Proteinuria: Causes, Symptoms, and Treatment

Proteinuria is a condition in which proteins, specifically albumin, are present in the urine. Proteinuria is detected by performing a urine test and is sometimes referred to as "protein in the urine" or "albuminuria." The presence of excess protein in the urine can indicate a number of different illnesses, including kidney disease, diabetes, hypertension, and lupus.

A normal range for protein in the urine is 0-150 mg/dl, and a level higher than this indicates proteinuria. It's important to note that proteinuria isn't a stand-alone diagnosis, but rather a symptom of an underlying health issue. As such, it's important to seek medical attention to rule out any underlying issues.

Causes of Proteinuria

As mentioned, proteinuria is a symptom, one that may be caused by a variety of different illnesses. Common causes of proteinuria include:

  • Kidney Disease
  • Diabetes
  • Hypertension
  • Heart Disease
  • Lupus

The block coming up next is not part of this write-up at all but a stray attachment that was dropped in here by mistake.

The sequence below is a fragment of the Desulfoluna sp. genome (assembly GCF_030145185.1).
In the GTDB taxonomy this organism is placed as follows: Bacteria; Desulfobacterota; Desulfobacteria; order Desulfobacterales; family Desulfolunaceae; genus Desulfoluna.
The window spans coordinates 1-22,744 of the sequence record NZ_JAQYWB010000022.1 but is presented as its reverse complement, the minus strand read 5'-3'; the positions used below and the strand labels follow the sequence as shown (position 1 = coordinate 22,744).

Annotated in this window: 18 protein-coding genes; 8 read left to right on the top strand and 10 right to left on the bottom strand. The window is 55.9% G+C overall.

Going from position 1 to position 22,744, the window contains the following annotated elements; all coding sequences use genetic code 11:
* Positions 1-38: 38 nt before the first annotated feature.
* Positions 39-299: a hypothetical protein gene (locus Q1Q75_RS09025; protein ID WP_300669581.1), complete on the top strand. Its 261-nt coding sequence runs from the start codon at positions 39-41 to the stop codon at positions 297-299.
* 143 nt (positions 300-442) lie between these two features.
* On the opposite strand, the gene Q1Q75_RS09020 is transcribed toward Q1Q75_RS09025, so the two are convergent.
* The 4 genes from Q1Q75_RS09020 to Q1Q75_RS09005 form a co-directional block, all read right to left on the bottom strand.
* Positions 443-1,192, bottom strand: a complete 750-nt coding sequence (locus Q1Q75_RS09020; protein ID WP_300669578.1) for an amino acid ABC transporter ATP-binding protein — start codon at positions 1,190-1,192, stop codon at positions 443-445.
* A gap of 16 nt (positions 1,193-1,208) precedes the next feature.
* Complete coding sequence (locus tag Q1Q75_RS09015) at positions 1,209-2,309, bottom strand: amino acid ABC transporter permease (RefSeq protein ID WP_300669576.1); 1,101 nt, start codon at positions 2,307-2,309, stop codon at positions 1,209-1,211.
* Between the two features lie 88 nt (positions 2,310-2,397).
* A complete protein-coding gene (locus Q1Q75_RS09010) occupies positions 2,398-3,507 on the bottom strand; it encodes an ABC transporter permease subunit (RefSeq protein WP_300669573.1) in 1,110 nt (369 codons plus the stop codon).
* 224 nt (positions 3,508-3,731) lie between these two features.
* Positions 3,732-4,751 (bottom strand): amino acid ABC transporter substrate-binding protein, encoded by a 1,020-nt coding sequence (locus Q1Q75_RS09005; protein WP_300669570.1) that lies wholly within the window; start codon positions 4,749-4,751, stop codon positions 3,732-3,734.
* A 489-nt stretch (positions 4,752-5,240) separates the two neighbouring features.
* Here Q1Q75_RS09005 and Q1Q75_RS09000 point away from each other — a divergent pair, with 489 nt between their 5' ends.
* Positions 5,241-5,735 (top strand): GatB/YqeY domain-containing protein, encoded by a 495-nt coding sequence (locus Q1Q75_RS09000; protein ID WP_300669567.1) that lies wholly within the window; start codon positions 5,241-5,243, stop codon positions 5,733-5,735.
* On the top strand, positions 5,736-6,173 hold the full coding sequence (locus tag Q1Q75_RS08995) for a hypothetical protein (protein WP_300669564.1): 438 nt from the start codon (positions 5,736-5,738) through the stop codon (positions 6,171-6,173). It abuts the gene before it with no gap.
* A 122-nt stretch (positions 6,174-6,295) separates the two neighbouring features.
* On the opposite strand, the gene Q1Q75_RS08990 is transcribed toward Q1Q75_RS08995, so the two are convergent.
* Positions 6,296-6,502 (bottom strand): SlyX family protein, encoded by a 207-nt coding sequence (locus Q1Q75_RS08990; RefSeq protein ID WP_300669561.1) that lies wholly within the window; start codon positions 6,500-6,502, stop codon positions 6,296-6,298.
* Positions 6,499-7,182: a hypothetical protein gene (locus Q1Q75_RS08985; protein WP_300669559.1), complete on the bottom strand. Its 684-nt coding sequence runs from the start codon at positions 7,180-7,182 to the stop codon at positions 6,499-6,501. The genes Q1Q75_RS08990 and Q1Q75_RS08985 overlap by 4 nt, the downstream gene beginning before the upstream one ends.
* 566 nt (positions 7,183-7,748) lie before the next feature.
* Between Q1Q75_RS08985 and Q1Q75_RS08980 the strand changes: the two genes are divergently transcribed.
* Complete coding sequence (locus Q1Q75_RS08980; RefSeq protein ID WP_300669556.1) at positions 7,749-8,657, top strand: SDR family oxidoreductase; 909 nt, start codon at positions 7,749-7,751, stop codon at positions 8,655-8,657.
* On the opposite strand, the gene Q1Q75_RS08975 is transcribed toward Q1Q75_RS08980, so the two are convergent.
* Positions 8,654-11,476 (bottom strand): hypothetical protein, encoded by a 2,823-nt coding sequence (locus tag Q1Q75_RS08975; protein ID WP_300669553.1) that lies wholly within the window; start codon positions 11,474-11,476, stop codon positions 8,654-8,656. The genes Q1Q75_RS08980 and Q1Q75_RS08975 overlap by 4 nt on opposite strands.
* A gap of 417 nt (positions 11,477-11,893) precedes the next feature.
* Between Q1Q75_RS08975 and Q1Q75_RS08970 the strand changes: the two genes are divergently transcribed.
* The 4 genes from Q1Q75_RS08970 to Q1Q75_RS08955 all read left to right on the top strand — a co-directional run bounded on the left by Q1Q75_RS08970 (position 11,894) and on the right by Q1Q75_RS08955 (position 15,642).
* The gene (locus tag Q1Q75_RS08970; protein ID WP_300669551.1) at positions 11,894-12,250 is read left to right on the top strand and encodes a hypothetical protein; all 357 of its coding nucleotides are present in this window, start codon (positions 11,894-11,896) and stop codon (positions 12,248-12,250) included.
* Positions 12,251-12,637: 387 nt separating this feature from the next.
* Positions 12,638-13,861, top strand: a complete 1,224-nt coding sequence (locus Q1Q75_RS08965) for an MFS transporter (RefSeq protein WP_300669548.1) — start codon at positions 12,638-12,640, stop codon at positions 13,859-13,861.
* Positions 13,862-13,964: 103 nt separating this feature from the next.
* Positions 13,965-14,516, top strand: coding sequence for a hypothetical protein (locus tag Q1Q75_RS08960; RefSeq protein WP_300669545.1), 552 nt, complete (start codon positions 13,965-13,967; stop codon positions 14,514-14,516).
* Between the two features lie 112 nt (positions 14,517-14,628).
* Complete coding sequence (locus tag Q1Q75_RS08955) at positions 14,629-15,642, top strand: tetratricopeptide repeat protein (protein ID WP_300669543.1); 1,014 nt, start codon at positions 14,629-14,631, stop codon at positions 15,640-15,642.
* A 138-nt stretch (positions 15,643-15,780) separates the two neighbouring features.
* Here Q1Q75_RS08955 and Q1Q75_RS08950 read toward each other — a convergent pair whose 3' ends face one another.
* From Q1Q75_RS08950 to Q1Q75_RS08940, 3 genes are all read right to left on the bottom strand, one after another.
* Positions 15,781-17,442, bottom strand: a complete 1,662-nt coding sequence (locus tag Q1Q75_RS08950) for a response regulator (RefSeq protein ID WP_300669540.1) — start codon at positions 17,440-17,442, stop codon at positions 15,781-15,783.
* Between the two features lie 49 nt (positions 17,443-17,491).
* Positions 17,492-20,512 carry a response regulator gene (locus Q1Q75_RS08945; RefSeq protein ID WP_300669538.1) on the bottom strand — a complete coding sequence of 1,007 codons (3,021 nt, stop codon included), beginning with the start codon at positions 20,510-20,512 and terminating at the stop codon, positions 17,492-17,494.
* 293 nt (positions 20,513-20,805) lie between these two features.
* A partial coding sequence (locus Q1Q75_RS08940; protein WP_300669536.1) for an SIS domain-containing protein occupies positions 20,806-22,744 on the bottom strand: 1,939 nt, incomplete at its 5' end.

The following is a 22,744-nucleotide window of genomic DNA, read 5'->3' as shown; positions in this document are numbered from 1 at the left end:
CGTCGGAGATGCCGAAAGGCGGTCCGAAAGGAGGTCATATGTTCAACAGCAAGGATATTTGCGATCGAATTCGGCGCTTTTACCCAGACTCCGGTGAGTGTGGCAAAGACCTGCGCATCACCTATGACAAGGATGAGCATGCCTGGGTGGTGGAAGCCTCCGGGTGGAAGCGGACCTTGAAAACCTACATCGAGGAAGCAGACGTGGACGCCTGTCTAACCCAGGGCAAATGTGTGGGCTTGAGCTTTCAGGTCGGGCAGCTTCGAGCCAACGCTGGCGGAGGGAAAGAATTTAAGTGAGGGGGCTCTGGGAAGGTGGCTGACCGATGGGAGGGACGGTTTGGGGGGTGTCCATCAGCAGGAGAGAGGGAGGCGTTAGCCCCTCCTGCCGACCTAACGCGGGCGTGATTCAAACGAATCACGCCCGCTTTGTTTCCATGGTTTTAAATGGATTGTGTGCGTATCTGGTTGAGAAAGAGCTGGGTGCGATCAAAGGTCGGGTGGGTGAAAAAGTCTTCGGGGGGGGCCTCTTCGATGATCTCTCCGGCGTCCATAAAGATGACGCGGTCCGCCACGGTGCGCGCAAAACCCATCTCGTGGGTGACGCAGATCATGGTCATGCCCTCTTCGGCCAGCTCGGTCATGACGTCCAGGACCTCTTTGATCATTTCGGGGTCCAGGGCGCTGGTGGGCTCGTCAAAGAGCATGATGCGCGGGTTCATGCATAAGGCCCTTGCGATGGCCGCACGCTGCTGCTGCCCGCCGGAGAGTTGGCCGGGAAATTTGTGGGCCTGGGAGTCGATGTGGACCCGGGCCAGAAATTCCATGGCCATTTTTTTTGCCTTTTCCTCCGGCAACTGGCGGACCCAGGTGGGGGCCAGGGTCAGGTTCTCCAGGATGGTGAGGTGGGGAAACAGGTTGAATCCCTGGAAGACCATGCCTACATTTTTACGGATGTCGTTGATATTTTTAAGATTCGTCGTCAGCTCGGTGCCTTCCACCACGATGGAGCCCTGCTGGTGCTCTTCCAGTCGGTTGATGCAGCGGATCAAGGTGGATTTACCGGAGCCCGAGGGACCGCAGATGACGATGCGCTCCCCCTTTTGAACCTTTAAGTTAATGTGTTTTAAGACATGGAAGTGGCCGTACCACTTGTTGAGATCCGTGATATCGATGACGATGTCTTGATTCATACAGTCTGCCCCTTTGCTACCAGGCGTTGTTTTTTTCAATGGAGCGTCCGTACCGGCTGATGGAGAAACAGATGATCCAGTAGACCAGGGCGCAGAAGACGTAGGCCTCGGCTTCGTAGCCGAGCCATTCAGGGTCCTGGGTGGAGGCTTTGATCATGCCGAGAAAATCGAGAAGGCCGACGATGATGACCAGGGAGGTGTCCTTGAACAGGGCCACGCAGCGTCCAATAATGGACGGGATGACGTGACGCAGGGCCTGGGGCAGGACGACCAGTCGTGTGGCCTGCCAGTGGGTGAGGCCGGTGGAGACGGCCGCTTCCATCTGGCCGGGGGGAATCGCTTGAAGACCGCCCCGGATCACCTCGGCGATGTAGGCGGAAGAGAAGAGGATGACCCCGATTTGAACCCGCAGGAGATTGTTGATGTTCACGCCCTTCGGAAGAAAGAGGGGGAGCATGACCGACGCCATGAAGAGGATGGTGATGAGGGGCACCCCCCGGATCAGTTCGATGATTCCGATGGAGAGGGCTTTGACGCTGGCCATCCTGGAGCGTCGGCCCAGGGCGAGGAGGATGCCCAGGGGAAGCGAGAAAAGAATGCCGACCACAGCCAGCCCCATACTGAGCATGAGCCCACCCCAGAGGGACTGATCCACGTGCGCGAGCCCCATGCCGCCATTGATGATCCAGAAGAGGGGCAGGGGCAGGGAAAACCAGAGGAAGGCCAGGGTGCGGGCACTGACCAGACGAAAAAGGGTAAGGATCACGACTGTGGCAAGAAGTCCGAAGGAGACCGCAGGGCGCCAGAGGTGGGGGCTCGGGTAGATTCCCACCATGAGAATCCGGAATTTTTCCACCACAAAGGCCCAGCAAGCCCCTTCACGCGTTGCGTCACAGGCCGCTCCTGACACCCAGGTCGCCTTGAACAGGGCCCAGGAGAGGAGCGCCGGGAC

• Infection
  • Allergic Reactions

Symptoms of Proteinuria

In some cases, there may be no symptoms at all and proteinuria may only be detected on a routine urine analysis. However, other symptoms may include:

  • Foamy urine
  • Reduced urine output
  • Swelling in the hands, feet, and eyes
  • Fatigue

Treatment of Proteinuria

The treatment for proteinuria will depend on the underlying cause. As such, it's important to visit your doctor if you experience any of the symptoms mentioned above. Treatments may include lifestyle changes, such as a low-protein diet and weight loss, as well as medications. It's also possible that a biopsy of the kidneys may be done to diagnose the cause of the proteinuria.

In more severe cases, dialysis may be necessary to control the protein levels in the blood.


Proteinuria is a condition in which proteins, specifically albumin, are present in the urine. It’s important to seek medical attention if you experience any symptoms to detect the underlying cause and commence appropriate treatment. It’s likely your treatment plan will involve lifestyle changes, medications, and in more severe cases, dialysis.